Porgy IV will sail for mackerel this weekend, Capt. Paul said in a voicemail. Some were caught off Ocean City, Md., a couple of weeks ago. The Porgy IV’s been on break from fishing since blackfish season closed this month. Trips will blackfish again in April. The season for the tautog will be open that month and closed afterward. The boat departs at 8 a.m.

Last Week's Report
Report from Monday, 3/13:

Keyport

Three open-boat trips for striped bass will kick off the year’s fishing Friday through Sunday on Raritan Bay with the Down Deep Fleet, Capt. Mario said. A few spaces were left, and the trips were slated when weather was warmer. Temperatures were lower since, and a big snowstorm is forecast for tomorrow, after a smaller one of the storms last week. Plenty of bunker schooled the bay until a few days ago, because weather was beautiful and unseasonably warm in February. The baitfish schooled including from the New Jersey side to Staten Island, in the back of the bay. Whether they remained was unknown, and the last snow probably made them move deeper. But they’ll come back, if so, when weather improves. Telephone to climb aboard, and open trips will sail daily for stripers beginning with those trips, and charters are available. Down Deep runs two 40-foot boats, each accommodating up to 15 passengers. Bring the whole crew, and the boats feature large cockpits, heated cabins, full galleys and more. Open trips daily and charters will sail for sea bass, cod, ling and winter flounder in spring, and for jumbo fluke in spring and summer. Join the Short Notice List on Down Deep’s website to be kept informed about special open trips.

Neptune

***Update, Thursday, 3/16:*** Individual-reservation trips have been scheduled to fish for sea bass May 31 and cod June 21, Capt. Ralph from Last Lady Fishing Charters wrote in an email. Contact him to reserve, and in a report here a week ago from today he said the boat would be splashed in a couple of weeks. A new engine and a new generator were installed, and blackfishing in April will kick off the year’s fishing aboard.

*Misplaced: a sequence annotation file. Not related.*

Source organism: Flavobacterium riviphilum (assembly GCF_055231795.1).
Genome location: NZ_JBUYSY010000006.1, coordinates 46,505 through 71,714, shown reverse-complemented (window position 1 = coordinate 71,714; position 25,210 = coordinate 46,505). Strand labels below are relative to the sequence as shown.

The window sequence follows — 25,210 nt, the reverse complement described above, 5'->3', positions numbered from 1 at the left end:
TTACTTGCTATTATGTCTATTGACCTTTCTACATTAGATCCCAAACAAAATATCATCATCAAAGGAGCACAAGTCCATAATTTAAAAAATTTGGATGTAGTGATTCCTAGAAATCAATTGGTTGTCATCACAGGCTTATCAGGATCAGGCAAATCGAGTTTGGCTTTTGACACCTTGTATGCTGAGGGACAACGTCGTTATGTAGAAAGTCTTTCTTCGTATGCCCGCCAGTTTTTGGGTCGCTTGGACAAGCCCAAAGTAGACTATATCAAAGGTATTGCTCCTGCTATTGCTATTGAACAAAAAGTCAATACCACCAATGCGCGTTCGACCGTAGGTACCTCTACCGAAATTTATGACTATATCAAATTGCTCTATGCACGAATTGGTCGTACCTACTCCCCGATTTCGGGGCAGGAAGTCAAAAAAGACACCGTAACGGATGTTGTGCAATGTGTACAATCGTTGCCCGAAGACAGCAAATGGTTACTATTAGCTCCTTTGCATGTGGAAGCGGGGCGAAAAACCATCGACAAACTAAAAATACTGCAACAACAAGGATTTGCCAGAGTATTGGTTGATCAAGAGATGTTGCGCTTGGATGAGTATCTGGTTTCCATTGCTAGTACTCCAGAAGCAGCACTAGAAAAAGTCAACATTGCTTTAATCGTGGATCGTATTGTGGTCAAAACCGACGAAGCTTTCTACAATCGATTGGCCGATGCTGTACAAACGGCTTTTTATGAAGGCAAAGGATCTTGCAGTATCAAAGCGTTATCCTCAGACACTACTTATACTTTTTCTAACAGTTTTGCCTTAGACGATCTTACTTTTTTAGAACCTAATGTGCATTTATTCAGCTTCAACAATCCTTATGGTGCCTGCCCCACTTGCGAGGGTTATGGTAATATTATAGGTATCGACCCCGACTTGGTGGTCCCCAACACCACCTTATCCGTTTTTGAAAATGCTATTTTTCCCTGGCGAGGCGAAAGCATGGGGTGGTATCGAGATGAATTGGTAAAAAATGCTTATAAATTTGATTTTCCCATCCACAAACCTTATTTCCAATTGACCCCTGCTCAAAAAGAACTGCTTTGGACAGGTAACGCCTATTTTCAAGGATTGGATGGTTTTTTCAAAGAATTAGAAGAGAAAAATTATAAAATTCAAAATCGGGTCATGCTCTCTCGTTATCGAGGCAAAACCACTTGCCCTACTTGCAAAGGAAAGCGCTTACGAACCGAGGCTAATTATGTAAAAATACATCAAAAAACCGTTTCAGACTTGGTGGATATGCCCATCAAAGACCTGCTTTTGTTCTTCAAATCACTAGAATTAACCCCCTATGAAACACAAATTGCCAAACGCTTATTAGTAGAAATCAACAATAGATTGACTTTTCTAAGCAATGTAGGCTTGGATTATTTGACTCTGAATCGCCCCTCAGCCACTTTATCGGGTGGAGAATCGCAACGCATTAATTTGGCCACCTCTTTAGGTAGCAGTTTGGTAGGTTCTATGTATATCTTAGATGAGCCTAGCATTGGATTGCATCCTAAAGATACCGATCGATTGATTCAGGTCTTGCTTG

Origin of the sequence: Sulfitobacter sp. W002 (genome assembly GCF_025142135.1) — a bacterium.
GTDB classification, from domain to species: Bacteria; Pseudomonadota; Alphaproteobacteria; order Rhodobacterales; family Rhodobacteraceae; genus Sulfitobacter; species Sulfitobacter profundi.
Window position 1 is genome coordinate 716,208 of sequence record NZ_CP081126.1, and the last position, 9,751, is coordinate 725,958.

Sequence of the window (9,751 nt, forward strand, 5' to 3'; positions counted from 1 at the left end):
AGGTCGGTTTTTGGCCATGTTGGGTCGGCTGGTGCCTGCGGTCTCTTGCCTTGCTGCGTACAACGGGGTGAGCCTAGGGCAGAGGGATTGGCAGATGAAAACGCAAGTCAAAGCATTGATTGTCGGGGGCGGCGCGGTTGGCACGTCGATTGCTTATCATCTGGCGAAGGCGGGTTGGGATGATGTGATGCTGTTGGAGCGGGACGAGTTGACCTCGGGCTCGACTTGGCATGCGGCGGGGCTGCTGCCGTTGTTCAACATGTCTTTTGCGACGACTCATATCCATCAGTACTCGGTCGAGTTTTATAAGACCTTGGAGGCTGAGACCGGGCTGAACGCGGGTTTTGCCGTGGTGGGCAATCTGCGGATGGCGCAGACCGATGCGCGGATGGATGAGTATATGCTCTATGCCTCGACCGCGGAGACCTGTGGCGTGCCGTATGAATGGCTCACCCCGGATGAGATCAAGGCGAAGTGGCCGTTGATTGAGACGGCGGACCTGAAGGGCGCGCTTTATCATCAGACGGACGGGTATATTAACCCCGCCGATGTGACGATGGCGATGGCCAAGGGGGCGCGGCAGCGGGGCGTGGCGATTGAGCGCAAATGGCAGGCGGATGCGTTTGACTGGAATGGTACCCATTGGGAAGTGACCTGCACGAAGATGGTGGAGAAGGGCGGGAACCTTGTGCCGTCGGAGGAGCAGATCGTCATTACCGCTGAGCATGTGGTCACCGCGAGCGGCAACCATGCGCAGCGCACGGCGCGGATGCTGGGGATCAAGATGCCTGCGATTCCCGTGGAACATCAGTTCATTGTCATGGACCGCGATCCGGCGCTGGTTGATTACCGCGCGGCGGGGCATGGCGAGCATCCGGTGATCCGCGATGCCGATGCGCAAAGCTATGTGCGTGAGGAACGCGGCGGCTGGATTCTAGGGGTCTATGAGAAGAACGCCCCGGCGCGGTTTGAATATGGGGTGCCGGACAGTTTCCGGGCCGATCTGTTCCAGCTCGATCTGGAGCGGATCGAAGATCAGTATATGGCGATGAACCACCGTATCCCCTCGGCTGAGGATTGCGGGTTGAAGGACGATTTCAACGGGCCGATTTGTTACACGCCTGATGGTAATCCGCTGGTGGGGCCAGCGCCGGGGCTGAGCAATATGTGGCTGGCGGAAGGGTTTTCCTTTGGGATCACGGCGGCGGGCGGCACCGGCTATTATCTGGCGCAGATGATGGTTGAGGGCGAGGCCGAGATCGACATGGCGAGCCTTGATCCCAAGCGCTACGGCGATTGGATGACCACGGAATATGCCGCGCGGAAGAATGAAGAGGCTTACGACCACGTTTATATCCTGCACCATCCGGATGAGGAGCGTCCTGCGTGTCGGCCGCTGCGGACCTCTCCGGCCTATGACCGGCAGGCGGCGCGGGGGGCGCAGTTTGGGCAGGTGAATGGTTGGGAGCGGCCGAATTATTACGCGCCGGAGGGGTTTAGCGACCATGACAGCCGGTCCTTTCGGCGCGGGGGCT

Belmar

Surf anglers “had high expectations for an early bass run,” Bob from Fisherman’s Den wrote in an email. That was because small, resident striped bass had been biting in the surf during mild weather this winter. But weather turned colder, a snowstorm hit last week, and a big one is forecast for tomorrow. The snow will probably chill the water and might not encourage the migration of larger stripers to arrive early. Winter flounder gave up fair fishing in Shark River. None of the party boats fished because of rough weather including wind. “We hope to see that change soon,” he wrote.

Bunker had pushed into Raritan Bay, and boats in southern states had run into the mackerel migration, said Capt. Pete from Parker Pete’s Fishing Charters. Those were signs of the changing seasons, and the bunker will attract striped bass. But whether the cold weather recently pulled the bunker out of the bay was unknown. Pete’s shooting to begin fishing in April. Trips then will sail for blackfish, ling and cod. Striped bass trips, fishing the ocean, will begin sometime in May. Then the striper migration pours into the ocean from rivers and bays. Anglers aboard usually liveline bunker for the stripers by mid-May. See Parker Pete’s calendar on the boat’s website for available dates. Don’t have enough anglers for a charter? Contact Parker Pete’s anyway for individual spaces with charters who want more anglers. Sign up for the email blast on the website to be kept informed about the spaces. Catch Parker Pete’s booth Friday through Sunday at the Saltwater Fishing Expo at the Garden State Exhibition Center in Somerset. Get $75 off a charter if you book at the event with a coupon from the show’s website.

Brielle

News was scarce in the cold, said John from The Reel Seat. Winter flounder were plucked from Barnegat Bay near Mantoloking Bridge and from Toms River. None was known about from Manasquan River yet. Flounder eventually migrate to the Manasquan, swimming through Point Pleasant Canal from the bay. They’ll migrate to the ocean in spring. Striped bass were angled from Oyster Creek, he guessed. He lives nearby and kept seeing 15 or 20 vehicles parked there. The creek is the warm-water discharge from Forked River power plant. John knew about no party boats that fished in the weather this past week. The Reel Seat is open Thursdays through Sundays. Stop by the shop’s booth, exhibiting only tilefishing gear, Friday through Sunday at the Saltwater Fishing Expo at the Garden State Exhibition Center in Somerset. Tackle including rods, reels, rigs and jigs will be for sale. The store carries custom tilefish rods, and the owner is a tilefishing expert.

Point Pleasant Beach

***Update, Friday, 3/17:*** The Norma-K III’s been getting painted and will be out of the yard today, a report said on the party boat’s website. Stop by and check it out, it said, and fishing will resume April 1 aboard. Then blackfish trips will sail 7:30 a.m. to 2:30 p.m. daily. The season for the tautog, closed this month, will be open in April and closed again beginning in May.